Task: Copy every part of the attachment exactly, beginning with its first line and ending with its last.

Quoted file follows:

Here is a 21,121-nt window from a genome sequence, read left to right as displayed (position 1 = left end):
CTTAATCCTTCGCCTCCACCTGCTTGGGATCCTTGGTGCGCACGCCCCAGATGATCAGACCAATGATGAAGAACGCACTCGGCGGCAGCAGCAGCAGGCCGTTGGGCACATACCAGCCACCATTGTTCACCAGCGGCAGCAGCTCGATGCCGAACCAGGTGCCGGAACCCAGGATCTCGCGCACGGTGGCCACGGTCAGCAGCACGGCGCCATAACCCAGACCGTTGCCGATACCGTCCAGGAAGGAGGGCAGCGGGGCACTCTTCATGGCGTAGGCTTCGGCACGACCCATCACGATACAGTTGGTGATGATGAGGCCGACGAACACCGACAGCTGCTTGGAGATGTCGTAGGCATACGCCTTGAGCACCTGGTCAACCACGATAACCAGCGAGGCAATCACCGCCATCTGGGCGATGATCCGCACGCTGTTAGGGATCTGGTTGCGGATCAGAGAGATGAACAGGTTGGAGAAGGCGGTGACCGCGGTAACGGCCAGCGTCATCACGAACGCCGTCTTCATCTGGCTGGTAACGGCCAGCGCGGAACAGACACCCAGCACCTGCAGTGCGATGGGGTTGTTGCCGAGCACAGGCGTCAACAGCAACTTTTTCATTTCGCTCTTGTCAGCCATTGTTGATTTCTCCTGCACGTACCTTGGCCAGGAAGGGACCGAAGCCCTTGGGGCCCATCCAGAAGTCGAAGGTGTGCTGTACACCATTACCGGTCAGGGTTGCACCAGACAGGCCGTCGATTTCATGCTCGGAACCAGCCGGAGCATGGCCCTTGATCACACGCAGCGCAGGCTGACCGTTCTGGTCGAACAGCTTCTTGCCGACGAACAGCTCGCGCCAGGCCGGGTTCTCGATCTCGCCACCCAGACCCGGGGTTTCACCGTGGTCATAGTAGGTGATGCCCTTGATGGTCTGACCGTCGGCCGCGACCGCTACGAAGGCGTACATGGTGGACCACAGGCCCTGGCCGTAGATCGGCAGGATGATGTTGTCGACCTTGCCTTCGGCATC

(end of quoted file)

Here is a 21,121-nt window from a genome sequence, read left to right as displayed (position 1 = left end):
CTTAATCCTTCGCCTCCACCTGCTTGGGATCCTTGGTGCGCACGCCCCAGATGATCAGACCAATGATGAAGAACGCACTCGGCGGCAGCAGCAGCAGGCCGTTGGGCACATACCAGCCACCATTGTTCACCAGCGGCAGCAGCTCGATGCCGAACCAGGTGCCGGAACCCAGGATCTCGCGCACGGTGGCCACGGTCAGCAGCACGGCGCCATAACCCAGACCGTTGCCGATACCGTCCAGGAAGGAGGGCAGCGGGGCACTCTTCATGGCGTAGGCTTCGGCACGACCCATCACGATACAGTTGGTGATGATGAGGCCGACGAACACCGACAGCTGCTTGGAGATGTCGTAGGCATACGCCTTGAGCACCTGGTCAACCACGATAACCAGCGAGGCAATCACCGCCATCTGGGCGATGATCCGCACGCTGTTAGGGATCTGGTTGCGGATCAGAGAGATGAACAGGTTGGAGAAGGCGGTGACCGCGGTAACGGCCAGCGTCATCACGAACGCCGTCTTCATCTGGCTGGTAACGGCCAGCGCGGAACAGACACCCAGCACCTGCAGTGCGATGGGGTTGTTGCCGAGCACAGGCGTCAACAGCAACTTTTTCATTTCGCTCTTGTCAGCCATTGTTGATTTCTCCTGCACGTACCTTGGCCAGGAAGGGACCGAAGCCCTTGGGGCCCATCCAGAAGTCGAAGGTGTGCTGTACACCATTACCGGTCAGGGTTGCACCAGACAGGCCGTCGATTTCATGCTCGGAACCAGCCGGAGCATGGCCCTTGATCACACGCAGCGCAGGCTGACCGTTCTGGTCGAACAGCTTCTTGCCGACGAACAGCTCGCGCCAGGCCGGGTTCTCGATCTCGCCACCCAGACCCGGGGTTTCACCGTGGTCATAGTAGGTGATGCCCTTGATGGTCTGACCGTCGGCCGCGACCGCTACGAAGGCGTACATGGTGGACCACAGGCCCTGGCCGTAGATCGGCAGGATGATGTTGTCGACCTTGCCTTCGGCATC